Living with Chronic Pain
How a Parent’s Chronic Pain Can Negatively Affect Their Children
Children of a parent with chronic pain are often affected in some way by their parent’s condition. Five ways a parent’s chronic pain can negatively affect their children include the following:
- Newborns are more likely to have adverse outcomes. When a mother has chronic pain, their newborn is more likely to experience low birth weight, admission to the neonatal intensive care unit, or other adverse outcomes than a newborn whose mother does not have chronic pain.
- Children are more likely to have chronic pain. Children of a parent with chronic pain are more likely to deal with chronic pain themselves. This may be due to genetics, learned patterns of behavior, or a combination of the two.
- Children and adolescents may experience mental health difficulties. A parent’s chronic pain can contribute to their children’s mental health, including the potential for anxiety or depression.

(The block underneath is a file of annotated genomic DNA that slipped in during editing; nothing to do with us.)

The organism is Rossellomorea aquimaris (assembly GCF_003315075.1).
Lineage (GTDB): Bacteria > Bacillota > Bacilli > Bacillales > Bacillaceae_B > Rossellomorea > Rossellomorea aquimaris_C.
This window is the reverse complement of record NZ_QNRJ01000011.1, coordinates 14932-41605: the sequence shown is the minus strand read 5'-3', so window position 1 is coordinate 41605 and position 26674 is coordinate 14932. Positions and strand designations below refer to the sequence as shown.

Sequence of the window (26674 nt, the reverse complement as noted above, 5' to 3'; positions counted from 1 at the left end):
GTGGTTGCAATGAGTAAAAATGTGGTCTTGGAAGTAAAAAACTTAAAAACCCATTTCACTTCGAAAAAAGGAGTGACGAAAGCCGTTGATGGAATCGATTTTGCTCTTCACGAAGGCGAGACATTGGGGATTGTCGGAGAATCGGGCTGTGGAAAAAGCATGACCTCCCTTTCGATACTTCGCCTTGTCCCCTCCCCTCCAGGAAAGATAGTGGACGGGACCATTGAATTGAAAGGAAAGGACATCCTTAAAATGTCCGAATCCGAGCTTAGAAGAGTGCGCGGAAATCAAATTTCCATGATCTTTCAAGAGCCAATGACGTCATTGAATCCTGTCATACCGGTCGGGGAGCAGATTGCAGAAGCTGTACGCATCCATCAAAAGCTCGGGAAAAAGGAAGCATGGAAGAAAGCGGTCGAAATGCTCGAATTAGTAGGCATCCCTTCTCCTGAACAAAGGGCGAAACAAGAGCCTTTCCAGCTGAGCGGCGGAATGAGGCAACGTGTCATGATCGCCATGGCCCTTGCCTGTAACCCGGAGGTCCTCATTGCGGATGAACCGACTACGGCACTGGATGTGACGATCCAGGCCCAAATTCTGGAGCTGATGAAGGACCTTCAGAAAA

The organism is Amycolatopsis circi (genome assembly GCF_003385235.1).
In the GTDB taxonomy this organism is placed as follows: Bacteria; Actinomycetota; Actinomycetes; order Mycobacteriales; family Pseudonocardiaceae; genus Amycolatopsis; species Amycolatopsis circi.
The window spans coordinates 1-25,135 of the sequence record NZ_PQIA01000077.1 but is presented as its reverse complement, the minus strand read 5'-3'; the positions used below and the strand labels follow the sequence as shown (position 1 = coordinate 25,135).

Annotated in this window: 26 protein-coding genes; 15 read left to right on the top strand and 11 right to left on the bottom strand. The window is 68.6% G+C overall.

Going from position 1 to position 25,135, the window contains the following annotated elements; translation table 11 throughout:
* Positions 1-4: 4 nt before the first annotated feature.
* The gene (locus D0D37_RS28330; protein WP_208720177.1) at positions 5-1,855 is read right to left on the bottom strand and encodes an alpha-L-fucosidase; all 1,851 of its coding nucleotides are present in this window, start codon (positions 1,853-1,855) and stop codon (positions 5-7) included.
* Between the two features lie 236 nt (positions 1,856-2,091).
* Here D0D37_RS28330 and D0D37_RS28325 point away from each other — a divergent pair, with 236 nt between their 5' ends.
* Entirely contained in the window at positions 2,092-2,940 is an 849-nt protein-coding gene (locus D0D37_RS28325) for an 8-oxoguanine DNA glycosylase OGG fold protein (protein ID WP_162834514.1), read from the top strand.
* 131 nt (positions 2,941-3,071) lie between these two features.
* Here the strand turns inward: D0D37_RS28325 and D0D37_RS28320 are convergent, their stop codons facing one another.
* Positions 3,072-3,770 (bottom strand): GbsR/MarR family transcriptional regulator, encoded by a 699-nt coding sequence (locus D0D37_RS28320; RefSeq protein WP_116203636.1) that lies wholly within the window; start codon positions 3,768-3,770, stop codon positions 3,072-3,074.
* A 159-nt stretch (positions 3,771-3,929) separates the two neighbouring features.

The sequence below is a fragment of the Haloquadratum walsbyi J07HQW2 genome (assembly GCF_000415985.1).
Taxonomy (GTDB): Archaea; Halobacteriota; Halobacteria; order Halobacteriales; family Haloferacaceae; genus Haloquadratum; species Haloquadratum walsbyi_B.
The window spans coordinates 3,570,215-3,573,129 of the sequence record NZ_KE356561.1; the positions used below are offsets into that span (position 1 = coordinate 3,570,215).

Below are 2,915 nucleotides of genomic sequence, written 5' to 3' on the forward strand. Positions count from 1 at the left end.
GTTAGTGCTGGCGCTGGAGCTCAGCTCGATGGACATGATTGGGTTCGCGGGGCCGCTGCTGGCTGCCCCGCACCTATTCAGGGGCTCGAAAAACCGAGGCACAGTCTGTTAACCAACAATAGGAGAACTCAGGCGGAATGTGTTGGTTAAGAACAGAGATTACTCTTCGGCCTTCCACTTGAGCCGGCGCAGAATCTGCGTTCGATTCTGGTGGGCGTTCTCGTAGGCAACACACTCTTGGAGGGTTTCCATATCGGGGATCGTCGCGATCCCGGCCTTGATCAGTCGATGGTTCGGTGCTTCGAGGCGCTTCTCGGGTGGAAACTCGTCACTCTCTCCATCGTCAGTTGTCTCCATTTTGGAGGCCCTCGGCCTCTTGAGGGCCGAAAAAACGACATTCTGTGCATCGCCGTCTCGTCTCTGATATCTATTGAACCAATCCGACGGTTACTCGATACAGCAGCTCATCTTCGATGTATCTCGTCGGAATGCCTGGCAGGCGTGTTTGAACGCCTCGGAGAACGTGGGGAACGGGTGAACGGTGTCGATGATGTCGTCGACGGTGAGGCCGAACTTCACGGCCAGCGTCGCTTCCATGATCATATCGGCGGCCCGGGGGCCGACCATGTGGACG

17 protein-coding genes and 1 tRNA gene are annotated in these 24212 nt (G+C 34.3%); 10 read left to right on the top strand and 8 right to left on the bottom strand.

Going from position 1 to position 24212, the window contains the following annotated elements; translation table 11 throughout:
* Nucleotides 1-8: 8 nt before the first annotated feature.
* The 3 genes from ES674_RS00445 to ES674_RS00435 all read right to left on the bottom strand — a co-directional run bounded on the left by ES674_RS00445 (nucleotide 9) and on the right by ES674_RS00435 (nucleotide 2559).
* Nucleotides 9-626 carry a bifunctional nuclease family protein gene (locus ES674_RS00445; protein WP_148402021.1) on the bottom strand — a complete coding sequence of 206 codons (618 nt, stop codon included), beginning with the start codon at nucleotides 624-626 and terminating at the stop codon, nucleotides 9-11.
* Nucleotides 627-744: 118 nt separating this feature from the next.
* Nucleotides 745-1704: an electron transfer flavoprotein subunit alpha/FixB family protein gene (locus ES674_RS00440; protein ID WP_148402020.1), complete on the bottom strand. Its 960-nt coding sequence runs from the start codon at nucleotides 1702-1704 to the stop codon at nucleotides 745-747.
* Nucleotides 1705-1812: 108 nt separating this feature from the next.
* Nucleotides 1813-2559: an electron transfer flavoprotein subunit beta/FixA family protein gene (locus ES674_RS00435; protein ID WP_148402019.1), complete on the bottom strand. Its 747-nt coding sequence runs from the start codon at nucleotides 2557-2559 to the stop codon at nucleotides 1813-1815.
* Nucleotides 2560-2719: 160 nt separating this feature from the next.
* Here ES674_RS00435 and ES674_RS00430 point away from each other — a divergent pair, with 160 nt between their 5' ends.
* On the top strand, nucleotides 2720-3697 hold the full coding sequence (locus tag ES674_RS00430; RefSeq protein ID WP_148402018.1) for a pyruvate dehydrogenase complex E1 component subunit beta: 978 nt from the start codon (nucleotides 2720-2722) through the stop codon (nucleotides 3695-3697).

- Children and adolescents may experience behavioral or social problems. Children of a parent with chronic pain may be more likely to experience hyperactivity or have issues with social skills than children whose parents do not have chronic pain. They may have decreased social competence (the ability to get along with others and form relationships).
- Adolescents may experience reduced self-esteem. This is especially likely in adolescent females of mothers with chronic pain.
Awareness of the impacts a parent’s chronic pain can have on their children is a good first step toward preventing any negative effects. It is important to seek treatment or intervention for a child if a parent’s chronic pain is negatively affecting them.